Dietitians For Professional Integrity’s strategic director, Andy Bellatti, interviewed Dr. Marion Nestle about her newest book, Soda Politics, in which the New York University professor “masterfully deconstructs the industry’s stratospheric rise to power as a global behemoth, gives a detailed account of the current era of increased scrutiny and amped-up soda lobbying, and thoroughly expounds on the soda industry’s marketing and corporate social responsibility tactics.”
- “Q: Your book gives advocates countless suggestions on how to tackle a number of “soda politics” problems. How can food advocacy improve?
- A: Community organizing! If you want people to support your efforts to keep food corporations from undermining the food movement, you have to work with other groups to gain support. Berkeley passed a soda tax in part because its advocates put a lot of effort into community education—in every community, rich and poor. In my opinion, a major reason for the failure of [former New York City] Mayor Bloomberg’s 16-ounce soda cap idea was the total lack of community organizing. Then, when it did happen, it was way too late. The literature on social movements has many lessons to teach food advocates.”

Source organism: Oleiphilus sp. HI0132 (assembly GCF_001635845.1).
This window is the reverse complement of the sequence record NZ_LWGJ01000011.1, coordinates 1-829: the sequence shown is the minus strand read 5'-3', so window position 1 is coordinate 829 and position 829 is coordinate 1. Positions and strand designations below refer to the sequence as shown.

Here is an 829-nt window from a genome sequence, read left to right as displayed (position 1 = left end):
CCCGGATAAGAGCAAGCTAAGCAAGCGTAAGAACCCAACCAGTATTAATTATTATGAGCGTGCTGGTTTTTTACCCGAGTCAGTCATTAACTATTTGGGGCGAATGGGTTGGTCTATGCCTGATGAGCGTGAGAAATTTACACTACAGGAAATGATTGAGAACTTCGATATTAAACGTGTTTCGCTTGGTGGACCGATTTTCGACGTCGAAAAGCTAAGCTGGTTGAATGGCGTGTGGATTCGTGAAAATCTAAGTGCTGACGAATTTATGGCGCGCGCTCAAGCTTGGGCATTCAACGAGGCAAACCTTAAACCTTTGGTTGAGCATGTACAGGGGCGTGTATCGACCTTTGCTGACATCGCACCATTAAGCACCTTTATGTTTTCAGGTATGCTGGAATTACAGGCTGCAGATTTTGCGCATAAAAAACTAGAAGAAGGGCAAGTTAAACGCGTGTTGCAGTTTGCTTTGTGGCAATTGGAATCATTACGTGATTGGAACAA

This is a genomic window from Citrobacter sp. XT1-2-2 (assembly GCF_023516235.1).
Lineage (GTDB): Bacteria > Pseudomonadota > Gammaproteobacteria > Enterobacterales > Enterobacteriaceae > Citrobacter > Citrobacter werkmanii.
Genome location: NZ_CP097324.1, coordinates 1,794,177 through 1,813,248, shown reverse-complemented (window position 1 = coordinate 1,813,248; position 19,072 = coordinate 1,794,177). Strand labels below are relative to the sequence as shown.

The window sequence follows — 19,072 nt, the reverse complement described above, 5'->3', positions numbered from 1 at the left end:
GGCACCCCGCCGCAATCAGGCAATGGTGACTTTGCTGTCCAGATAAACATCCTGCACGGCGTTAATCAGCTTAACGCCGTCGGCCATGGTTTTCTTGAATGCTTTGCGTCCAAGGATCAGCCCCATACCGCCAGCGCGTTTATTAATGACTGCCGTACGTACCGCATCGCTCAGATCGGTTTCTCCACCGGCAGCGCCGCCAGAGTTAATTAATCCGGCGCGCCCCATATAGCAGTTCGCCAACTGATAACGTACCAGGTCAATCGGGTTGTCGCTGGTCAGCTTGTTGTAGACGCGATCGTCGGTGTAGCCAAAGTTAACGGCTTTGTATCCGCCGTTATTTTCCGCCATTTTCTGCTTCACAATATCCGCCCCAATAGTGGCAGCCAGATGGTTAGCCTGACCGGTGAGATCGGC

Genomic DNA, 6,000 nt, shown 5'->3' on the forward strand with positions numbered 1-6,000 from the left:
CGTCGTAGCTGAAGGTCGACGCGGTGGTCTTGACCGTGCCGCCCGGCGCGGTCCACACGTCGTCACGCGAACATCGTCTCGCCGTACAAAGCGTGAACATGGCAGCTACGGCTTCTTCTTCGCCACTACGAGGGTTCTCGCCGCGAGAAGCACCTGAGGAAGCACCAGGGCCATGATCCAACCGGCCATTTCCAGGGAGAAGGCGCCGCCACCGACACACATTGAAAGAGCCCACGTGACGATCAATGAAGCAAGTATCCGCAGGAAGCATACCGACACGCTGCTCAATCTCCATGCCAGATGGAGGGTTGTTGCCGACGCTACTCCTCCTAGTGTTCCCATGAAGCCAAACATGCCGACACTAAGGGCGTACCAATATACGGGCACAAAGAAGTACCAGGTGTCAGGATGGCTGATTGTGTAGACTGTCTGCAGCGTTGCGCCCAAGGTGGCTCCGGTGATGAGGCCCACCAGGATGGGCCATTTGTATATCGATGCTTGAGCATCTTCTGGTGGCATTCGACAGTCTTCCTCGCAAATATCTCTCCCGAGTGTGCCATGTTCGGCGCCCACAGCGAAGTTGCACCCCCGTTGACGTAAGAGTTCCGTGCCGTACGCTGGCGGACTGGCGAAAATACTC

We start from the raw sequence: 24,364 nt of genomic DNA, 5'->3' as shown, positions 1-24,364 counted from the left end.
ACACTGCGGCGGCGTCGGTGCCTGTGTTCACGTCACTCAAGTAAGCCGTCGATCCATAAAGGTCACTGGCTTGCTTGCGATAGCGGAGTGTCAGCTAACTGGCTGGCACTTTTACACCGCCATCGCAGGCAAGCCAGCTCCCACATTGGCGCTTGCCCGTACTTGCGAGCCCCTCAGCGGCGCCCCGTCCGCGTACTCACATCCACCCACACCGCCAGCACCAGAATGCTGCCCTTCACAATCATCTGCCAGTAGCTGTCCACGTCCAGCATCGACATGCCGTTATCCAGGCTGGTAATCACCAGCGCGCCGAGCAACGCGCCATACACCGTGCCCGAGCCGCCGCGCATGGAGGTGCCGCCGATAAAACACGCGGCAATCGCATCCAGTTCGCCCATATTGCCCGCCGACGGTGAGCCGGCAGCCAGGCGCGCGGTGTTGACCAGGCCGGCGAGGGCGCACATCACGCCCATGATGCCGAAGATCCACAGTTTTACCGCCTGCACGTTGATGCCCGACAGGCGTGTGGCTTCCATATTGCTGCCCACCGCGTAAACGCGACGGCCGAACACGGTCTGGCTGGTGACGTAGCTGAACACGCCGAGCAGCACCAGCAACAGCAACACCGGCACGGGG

- Q: In the subtitle of your book, you imply that food advocates might be winning the battle against Big Soda. Can you say more?
- A: My point in the “and winning” subtitle is that food advocates are having profound effects. My personal marker is the rapidly expanding number of food studies programs. When we started food studies in 1996, we were about it. Now something like 80 universities have such programs. You may not think so, but as I see it, you, a graduate of NYU’s nutrition program, helped start Dietitians for Professional Integrity, a group that is having a major effect on dietitians’ views of food industry sponsorship. If nothing else, you’ve put the conversation on the table. Coca-Cola believes that obesity, meaning health advocacy, is the biggest threat to its profits. It is scrambling to figure out ways to make money on smaller portions and healthier drinks. Advocacy isn’t linear, but we won’t make progress without it.”